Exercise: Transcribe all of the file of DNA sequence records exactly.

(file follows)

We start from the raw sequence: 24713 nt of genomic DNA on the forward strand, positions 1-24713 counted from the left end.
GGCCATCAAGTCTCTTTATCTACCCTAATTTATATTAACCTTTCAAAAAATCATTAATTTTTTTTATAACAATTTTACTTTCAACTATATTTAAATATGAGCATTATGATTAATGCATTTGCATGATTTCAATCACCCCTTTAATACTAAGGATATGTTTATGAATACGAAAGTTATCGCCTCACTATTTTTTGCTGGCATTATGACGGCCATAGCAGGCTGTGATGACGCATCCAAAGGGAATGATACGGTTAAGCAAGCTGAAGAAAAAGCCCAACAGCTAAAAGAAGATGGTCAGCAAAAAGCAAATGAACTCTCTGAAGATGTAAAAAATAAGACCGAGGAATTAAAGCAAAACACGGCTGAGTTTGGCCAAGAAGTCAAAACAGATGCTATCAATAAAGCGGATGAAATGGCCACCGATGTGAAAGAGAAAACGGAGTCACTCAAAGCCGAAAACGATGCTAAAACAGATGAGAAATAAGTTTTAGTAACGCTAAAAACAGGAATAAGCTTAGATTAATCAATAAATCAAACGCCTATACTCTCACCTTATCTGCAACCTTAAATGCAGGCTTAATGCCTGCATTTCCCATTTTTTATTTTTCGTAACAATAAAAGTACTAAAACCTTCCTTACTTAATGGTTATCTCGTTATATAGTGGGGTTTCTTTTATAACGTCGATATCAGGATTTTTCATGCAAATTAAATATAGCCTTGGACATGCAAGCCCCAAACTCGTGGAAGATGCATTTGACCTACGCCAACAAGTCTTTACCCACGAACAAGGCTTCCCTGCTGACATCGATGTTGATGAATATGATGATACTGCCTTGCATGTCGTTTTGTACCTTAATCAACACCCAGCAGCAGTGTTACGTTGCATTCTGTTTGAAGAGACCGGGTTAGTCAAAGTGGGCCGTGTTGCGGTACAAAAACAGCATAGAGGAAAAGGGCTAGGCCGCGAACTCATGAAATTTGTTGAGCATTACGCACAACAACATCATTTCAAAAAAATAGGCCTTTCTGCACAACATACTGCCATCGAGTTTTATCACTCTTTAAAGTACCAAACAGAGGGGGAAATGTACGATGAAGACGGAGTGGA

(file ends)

We start from the raw sequence: 24713 nt of genomic DNA on the forward strand, positions 1-24713 counted from the left end.
GGCCATCAAGTCTCTTTATCTACCCTAATTTATATTAACCTTTCAAAAAATCATTAATTTTTTTTATAACAATTTTACTTTCAACTATATTTAAATATGAGCATTATGATTAATGCATTTGCATGATTTCAATCACCCCTTTAATACTAAGGATATGTTTATGAATACGAAAGTTATCGCCTCACTATTTTTTGCTGGCATTATGACGGCCATAGCAGGCTGTGATGACGCATCCAAAGGGAATGATACGGTTAAGCAAGCTGAAGAAAAAGCCCAACAGCTAAAAGAAGATGGTCAGCAAAAAGCAAATGAACTCTCTGAAGATGTAAAAAATAAGACCGAGGAATTAAAGCAAAACACGGCTGAGTTTGGCCAAGAAGTCAAAACAGATGCTATCAATAAAGCGGATGAAATGGCCACCGATGTGAAAGAGAAAACGGAGTCACTCAAAGCCGAAAACGATGCTAAAACAGATGAGAAATAAGTTTTAGTAACGCTAAAAACAGGAATAAGCTTAGATTAATCAATAAATCAAACGCCTATACTCTCACCTTATCTGCAACCTTAAATGCAGGCTTAATGCCTGCATTTCCCATTTTTTATTTTTCGTAACAATAAAAGTACTAAAACCTTCCTTACTTAATGGTTATCTCGTTATATAGTGGGGTTTCTTTTATAACGTCGATATCAGGATTTTTCATGCAAATTAAATATAGCCTTGGACATGCAAGCCCCAAACTCGTGGAAGATGCATTTGACCTACGCCAACAAGTCTTTACCCACGAACAAGGCTTCCCTGCTGACATCGATGTTGATGAATATGATGATACTGCCTTGCATGTCGTTTTGTACCTTAATCAACACCCAGCAGCAGTGTTACGTTGCATTCTGTTTGAAGAGACCGGGTTAGTCAAAGTGGGCCGTGTTGCGGTACAAAAACAGCATAGAGGAAAAGGGCTAGGCCGCGAACTCATGAAATTTGTTGAGCATTACGCACAACAACATCATTTCAAAAAAATAGGCCTTTCTGCACAACATACTGCCATCGAGTTTTATCACTCTTTAAAGTACCAAACAGAGGGGGAAATGTACGATGAAGACGGAGTGGA